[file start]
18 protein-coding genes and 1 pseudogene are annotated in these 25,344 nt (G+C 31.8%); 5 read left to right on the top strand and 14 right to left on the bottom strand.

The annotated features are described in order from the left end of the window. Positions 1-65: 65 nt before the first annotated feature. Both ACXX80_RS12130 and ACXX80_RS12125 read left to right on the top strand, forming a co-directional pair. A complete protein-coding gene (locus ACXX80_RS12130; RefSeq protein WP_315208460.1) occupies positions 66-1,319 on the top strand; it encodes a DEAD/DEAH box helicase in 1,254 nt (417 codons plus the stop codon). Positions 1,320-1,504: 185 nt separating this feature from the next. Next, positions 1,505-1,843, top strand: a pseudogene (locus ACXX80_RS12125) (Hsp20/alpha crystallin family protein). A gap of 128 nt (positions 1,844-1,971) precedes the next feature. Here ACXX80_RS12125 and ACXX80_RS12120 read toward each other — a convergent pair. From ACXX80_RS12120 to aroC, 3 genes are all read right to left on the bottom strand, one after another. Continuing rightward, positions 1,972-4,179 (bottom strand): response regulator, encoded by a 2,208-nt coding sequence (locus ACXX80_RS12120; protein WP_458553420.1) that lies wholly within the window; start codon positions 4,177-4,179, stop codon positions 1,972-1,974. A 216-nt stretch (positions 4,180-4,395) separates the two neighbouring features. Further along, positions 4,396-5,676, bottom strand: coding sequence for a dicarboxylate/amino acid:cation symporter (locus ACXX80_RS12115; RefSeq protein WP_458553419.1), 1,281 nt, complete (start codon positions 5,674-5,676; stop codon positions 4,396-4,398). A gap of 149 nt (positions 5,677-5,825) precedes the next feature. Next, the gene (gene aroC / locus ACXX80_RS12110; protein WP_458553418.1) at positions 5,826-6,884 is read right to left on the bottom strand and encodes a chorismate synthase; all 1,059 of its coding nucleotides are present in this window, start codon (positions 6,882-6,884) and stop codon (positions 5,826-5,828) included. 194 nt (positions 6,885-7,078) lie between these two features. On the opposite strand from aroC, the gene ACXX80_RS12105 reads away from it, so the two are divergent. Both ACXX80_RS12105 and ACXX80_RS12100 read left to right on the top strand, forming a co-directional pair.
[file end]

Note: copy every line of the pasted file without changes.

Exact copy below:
18 protein-coding genes and 1 pseudogene are annotated in these 25,344 nt (G+C 31.8%); 5 read left to right on the top strand and 14 right to left on the bottom strand.

The annotated features are described in order from the left end of the window. Positions 1-65: 65 nt before the first annotated feature. Both ACXX80_RS12130 and ACXX80_RS12125 read left to right on the top strand, forming a co-directional pair. A complete protein-coding gene (locus ACXX80_RS12130; RefSeq protein WP_315208460.1) occupies positions 66-1,319 on the top strand; it encodes a DEAD/DEAH box helicase in 1,254 nt (417 codons plus the stop codon). Positions 1,320-1,504: 185 nt separating this feature from the next. Next, positions 1,505-1,843, top strand: a pseudogene (locus ACXX80_RS12125) (Hsp20/alpha crystallin family protein). A gap of 128 nt (positions 1,844-1,971) precedes the next feature. Here ACXX80_RS12125 and ACXX80_RS12120 read toward each other — a convergent pair. From ACXX80_RS12120 to aroC, 3 genes are all read right to left on the bottom strand, one after another. Continuing rightward, positions 1,972-4,179 (bottom strand): response regulator, encoded by a 2,208-nt coding sequence (locus ACXX80_RS12120; protein WP_458553420.1) that lies wholly within the window; start codon positions 4,177-4,179, stop codon positions 1,972-1,974. A 216-nt stretch (positions 4,180-4,395) separates the two neighbouring features. Further along, positions 4,396-5,676, bottom strand: coding sequence for a dicarboxylate/amino acid:cation symporter (locus ACXX80_RS12115; RefSeq protein WP_458553419.1), 1,281 nt, complete (start codon positions 5,674-5,676; stop codon positions 4,396-4,398). A gap of 149 nt (positions 5,677-5,825) precedes the next feature. Next, the gene (gene aroC / locus ACXX80_RS12110; protein WP_458553418.1) at positions 5,826-6,884 is read right to left on the bottom strand and encodes a chorismate synthase; all 1,059 of its coding nucleotides are present in this window, start codon (positions 6,882-6,884) and stop codon (positions 5,826-5,828) included. 194 nt (positions 6,885-7,078) lie between these two features. On the opposite strand from aroC, the gene ACXX80_RS12105 reads away from it, so the two are divergent. Both ACXX80_RS12105 and ACXX80_RS12100 read left to right on the top strand, forming a co-directional pair.